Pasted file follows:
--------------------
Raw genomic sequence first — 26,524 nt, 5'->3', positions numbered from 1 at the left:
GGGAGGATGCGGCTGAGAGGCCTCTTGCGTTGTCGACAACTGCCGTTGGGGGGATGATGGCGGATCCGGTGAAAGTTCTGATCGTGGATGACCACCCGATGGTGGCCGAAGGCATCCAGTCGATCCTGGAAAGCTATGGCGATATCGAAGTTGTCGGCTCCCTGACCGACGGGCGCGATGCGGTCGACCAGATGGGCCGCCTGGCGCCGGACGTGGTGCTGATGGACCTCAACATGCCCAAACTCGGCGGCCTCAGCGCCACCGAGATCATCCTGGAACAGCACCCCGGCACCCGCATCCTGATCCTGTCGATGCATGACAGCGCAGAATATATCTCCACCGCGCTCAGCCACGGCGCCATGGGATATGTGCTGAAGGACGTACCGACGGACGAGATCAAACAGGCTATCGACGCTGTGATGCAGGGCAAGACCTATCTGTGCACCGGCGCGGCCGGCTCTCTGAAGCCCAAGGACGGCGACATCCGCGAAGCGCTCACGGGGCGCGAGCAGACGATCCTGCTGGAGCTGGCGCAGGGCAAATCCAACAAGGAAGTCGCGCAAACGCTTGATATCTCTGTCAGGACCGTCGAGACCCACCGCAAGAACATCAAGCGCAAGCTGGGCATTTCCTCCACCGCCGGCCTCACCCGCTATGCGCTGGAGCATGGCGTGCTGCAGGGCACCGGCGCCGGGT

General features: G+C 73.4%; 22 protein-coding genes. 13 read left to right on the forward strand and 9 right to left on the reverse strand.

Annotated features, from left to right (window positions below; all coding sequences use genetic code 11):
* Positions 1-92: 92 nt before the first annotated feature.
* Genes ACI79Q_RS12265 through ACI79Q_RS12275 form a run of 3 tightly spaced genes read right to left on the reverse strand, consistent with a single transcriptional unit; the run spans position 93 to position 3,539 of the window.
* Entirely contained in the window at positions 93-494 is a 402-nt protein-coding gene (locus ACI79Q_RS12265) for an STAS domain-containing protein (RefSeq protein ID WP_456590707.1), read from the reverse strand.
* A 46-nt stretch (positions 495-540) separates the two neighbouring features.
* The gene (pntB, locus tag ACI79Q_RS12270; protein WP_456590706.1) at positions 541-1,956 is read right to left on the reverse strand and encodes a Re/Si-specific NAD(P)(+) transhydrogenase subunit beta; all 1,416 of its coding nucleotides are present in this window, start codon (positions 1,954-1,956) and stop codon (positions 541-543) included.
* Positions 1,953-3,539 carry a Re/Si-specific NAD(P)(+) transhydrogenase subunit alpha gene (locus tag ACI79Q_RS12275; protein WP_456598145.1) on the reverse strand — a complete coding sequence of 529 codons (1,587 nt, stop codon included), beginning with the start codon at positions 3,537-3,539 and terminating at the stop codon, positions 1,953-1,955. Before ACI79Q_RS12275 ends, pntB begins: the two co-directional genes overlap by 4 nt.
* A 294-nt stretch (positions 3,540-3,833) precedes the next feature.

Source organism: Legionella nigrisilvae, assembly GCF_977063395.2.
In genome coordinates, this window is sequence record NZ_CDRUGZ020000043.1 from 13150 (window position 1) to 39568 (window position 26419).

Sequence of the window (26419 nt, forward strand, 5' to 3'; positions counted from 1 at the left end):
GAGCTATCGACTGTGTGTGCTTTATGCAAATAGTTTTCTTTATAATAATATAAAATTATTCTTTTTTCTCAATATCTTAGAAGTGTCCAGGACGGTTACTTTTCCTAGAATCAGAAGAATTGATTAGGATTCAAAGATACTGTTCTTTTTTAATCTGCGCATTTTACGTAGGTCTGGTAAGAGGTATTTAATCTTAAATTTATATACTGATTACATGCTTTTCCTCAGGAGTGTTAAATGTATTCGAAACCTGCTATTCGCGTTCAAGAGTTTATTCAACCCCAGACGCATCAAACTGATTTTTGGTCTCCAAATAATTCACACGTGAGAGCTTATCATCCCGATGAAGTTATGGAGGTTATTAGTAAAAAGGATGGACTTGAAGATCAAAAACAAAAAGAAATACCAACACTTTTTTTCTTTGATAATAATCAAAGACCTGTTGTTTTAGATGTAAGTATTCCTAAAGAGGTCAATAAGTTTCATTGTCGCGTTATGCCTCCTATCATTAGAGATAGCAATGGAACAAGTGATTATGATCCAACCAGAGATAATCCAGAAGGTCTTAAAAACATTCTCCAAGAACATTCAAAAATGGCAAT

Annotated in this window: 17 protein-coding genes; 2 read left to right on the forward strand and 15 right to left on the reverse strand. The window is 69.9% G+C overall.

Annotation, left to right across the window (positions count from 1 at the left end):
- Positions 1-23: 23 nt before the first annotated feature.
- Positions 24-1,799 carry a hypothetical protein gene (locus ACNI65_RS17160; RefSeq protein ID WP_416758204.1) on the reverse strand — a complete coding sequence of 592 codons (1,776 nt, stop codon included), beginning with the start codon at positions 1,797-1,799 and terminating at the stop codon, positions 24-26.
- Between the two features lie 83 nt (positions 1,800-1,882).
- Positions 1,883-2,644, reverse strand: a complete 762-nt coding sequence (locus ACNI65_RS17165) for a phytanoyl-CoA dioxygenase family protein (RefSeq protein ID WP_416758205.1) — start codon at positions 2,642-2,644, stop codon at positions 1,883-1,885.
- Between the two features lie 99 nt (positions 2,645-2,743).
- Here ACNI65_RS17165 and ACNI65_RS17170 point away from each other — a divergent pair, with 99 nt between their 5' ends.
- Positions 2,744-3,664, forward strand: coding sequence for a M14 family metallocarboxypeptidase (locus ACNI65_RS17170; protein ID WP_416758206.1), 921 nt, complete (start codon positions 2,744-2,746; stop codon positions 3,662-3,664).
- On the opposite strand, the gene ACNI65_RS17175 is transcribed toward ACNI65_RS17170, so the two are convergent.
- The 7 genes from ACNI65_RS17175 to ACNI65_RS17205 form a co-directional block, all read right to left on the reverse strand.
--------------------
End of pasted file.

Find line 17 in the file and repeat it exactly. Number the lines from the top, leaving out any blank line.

Annotation, left to right across the window (positions count from 1 at the left end):